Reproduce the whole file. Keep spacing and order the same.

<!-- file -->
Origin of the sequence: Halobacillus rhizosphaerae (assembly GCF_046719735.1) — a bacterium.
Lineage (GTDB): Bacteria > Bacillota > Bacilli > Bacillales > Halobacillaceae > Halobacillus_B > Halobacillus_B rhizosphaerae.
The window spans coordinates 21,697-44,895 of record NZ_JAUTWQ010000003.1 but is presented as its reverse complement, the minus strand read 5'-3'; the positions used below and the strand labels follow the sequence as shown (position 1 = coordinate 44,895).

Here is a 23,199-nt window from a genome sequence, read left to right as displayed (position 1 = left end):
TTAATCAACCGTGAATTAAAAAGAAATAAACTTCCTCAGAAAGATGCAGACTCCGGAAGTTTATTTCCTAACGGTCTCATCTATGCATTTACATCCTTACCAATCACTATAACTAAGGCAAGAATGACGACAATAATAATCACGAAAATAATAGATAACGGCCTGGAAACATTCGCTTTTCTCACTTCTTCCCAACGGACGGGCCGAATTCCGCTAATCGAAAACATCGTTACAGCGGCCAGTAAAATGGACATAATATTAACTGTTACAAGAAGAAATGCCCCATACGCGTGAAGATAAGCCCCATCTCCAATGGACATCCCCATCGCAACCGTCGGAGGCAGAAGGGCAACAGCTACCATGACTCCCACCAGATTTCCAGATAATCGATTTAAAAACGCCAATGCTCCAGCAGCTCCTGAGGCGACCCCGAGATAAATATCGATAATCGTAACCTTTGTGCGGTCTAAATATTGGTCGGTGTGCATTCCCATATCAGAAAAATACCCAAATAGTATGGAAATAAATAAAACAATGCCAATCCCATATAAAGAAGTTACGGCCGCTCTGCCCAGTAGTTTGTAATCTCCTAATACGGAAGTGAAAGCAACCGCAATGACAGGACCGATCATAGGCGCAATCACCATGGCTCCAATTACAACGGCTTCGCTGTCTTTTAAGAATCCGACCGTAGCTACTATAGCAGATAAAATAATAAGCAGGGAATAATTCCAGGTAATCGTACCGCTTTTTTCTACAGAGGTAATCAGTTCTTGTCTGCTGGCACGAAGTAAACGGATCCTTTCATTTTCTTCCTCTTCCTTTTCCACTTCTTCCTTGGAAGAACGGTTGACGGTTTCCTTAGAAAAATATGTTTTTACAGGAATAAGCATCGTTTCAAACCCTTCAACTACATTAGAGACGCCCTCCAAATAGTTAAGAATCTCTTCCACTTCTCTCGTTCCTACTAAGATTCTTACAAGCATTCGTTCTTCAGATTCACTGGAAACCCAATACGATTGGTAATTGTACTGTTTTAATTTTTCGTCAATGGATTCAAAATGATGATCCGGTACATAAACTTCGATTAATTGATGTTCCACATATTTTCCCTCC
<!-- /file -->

Origin of the sequence: Halobacillus rhizosphaerae (assembly GCF_046719735.1) — a bacterium.
Lineage (GTDB): Bacteria > Bacillota > Bacilli > Bacillales > Halobacillaceae > Halobacillus_B > Halobacillus_B rhizosphaerae.
The window spans coordinates 21,697-44,895 of record NZ_JAUTWQ010000003.1 but is presented as its reverse complement, the minus strand read 5'-3'; the positions used below and the strand labels follow the sequence as shown (position 1 = coordinate 44,895).

Here is a 23,199-nt window from a genome sequence, read left to right as displayed (position 1 = left end):
TTAATCAACCGTGAATTAAAAAGAAATAAACTTCCTCAGAAAGATGCAGACTCCGGAAGTTTATTTCCTAACGGTCTCATCTATGCATTTACATCCTTACCAATCACTATAACTAAGGCAAGAATGACGACAATAATAATCACGAAAATAATAGATAACGGCCTGGAAACATTCGCTTTTCTCACTTCTTCCCAACGGACGGGCCGAATTCCGCTAATCGAAAACATCGTTACAGCGGCCAGTAAAATGGACATAATATTAACTGTTACAAGAAGAAATGCCCCATACGCGTGAAGATAAGCCCCATCTCCAATGGACATCCCCATCGCAACCGTCGGAGGCAGAAGGGCAACAGCTACCATGACTCCCACCAGATTTCCAGATAATCGATTTAAAAACGCCAATGCTCCAGCAGCTCCTGAGGCGACCCCGAGATAAATATCGATAATCGTAACCTTTGTGCGGTCTAAATATTGGTCGGTGTGCATTCCCATATCAGAAAAATACCCAAATAGTATGGAAATAAATAAAACAATGCCAATCCCATATAAAGAAGTTACGGCCGCTCTGCCCAGTAGTTTGTAATCTCCTAATACGGAAGTGAAAGCAACCGCAATGACAGGACCGATCATAGGCGCAATCACCATGGCTCCAATTACAACGGCTTCGCTGTCTTTTAAGAATCCGACCGTAGCTACTATAGCAGATAAAATAATAAGCAGGGAATAATTCCAGGTAATCGTACCGCTTTTTTCTACAGAGGTAATCAGTTCTTGTCTGCTGGCACGAAGTAAACGGATCCTTTCATTTTCTTCCTCTTCCTTTTCCACTTCTTCCTTGGAAGAACGGTTGACGGTTTCCTTAGAAAAATATGTTTTTACAGGAATAAGCATCGTTTCAAACCCTTCAACTACATTAGAGACGCCCTCCAAATAGTTAAGAATCTCTTCCACTTCTCTCGTTCCTACTAAGATTCTTACAAGCATTCGTTCTTCAGATTCACTGGAAACCCAATACGATTGGTAATTGTACTGTTTTAATTTTTCGTCAATGGATTCAAAATGATGATCCGGTACATAAACTTCGATTAATTGATGTTCCACATATTTTCCCTCC